BLM Oregon compliance checks show not all horses end up in loving homes

By Brieanah Schwartz, AWHC Policy Counsel 

(December 30, 2019) After a horse is adopted from the BLM, the agency is supposed to conduct compliance checks while the horse is still titled to the agency. During the October 10, 2019, Resource Advisory Council meeting in Oregon, Wild Horse and Burro specialist Rob Sharp mentioned during his presentation that the Burns Corrals had completed 195 compliance checks on adopters in Washington and Oregon. As follow up to this statement, AWHC submitted a FOIA request to obtain records related to those compliance checks. 

On December 5th, AWHC received a response. A review of the compliance check forms found that while the majority were standard and noted no violations, there were notes of a few horses found in less than ideal conditions.

One individual was keeping two horses with low body scores, meaning that they are thin. The inspector also noted that their feet were in need of a trim.

Another individual’s horses were thin as well. Especially concerning about this case was that in the compliance check documents, it is noted they removed two horses from the property ahead of the inspection, knowing the BLM was coming to check. Ultimately, the inspector recommended that this individual no longer be allowed to adopt or participate in the TIP program. As follow up the BLM sent a letter to the adopter stating the violations.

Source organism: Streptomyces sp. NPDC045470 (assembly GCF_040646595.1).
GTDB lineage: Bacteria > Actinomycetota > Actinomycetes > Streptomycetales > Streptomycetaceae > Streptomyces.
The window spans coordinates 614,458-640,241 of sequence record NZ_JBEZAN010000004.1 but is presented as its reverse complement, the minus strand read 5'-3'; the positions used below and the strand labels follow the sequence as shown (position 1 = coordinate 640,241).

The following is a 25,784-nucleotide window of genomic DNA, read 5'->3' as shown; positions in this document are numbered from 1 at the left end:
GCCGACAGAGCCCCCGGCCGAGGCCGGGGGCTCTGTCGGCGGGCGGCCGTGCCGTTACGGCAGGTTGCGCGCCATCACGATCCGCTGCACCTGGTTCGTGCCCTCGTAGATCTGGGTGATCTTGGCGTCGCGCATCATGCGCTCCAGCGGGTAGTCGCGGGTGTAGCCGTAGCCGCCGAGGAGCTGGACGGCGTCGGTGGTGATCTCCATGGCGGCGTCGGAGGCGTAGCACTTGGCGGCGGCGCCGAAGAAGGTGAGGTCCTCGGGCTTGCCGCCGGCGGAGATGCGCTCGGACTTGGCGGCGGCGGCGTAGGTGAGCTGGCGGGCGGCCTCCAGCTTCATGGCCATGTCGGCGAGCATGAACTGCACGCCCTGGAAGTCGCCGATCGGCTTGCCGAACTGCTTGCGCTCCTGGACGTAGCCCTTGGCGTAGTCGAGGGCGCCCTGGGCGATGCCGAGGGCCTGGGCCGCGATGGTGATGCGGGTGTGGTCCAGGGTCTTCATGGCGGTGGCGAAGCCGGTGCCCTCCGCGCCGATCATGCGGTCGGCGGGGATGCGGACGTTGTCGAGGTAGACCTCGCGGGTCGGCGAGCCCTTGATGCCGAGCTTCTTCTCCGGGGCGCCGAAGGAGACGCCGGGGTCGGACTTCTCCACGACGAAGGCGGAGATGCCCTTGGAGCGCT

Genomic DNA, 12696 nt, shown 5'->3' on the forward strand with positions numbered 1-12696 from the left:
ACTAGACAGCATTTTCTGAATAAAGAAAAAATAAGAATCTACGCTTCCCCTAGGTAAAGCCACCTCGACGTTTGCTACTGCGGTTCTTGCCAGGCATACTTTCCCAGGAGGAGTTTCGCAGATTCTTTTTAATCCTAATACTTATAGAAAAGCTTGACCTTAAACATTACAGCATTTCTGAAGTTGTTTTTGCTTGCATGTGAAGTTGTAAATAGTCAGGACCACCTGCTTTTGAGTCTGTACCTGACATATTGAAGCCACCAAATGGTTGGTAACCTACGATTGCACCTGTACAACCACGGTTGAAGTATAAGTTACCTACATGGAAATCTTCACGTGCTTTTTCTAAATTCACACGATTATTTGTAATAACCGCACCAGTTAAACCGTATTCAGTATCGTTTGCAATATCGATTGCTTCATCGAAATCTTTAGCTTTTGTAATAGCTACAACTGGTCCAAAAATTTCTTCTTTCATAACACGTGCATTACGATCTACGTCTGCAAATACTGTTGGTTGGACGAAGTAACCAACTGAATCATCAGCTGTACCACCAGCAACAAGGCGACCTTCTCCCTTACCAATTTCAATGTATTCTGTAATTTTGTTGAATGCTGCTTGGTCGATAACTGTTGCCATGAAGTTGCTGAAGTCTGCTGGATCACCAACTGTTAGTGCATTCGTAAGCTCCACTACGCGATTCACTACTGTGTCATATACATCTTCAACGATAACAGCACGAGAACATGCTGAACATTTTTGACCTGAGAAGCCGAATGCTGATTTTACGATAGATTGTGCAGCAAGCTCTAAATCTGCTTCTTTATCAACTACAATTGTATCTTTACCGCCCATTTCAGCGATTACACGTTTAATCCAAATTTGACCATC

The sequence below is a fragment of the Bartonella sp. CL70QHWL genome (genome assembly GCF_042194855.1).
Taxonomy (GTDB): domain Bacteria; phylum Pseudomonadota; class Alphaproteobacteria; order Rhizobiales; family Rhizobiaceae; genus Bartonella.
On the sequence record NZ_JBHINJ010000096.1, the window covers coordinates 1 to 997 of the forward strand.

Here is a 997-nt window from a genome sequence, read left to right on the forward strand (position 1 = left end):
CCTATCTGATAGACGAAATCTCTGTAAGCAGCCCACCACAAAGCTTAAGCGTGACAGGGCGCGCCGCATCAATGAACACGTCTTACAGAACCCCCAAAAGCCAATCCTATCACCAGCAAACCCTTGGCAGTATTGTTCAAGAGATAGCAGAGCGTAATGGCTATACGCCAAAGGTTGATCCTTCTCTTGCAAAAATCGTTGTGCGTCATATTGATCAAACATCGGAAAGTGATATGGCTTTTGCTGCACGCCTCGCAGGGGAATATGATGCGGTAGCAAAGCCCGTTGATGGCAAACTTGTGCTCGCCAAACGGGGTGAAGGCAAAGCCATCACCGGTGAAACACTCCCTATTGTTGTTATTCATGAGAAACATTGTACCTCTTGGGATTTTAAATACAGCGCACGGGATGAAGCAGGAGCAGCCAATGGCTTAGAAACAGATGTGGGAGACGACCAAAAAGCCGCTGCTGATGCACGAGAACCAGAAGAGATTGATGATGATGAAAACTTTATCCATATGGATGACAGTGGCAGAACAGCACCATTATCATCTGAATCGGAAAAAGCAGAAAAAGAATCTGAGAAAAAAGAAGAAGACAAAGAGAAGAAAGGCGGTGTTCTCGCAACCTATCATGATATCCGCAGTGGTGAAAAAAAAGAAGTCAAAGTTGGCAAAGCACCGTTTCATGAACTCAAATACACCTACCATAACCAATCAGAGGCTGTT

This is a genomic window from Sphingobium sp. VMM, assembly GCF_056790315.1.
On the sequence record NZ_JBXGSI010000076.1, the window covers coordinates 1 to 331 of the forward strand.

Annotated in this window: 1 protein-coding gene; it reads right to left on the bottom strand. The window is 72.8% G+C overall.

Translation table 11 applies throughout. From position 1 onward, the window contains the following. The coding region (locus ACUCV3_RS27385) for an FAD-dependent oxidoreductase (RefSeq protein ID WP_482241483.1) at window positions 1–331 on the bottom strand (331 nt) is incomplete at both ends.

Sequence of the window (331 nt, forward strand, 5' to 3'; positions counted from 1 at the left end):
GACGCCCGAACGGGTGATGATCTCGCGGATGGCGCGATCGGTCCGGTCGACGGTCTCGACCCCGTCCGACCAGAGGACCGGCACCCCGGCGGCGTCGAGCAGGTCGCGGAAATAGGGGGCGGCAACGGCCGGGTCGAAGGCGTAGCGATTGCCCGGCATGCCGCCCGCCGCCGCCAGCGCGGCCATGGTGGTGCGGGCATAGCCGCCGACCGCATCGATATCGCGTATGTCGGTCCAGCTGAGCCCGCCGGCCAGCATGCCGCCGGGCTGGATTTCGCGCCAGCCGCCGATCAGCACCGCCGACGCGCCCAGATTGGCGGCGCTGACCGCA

BLM adoption violations

Towards the end of the responsive documents, there are other letters that the BLM sent to individuals stating violations to the adoption agreements. One letter states that the person improperly transferred title on the horse before title was transferred to them by the BLM. The other letter states that the person improperly abandoned the horse before the title was properly transferred to them. 

While we find some assurance in BLM’s follow-up checks and consequential citation of violations, we find it unacceptable for mustangs to be placed with unsuitable adopters in the first place. This small collection of data is a prime example to show why adoption (plus an adoption incentive) is neither a feasible nor completely humane solution to wild horse and burro population management. 

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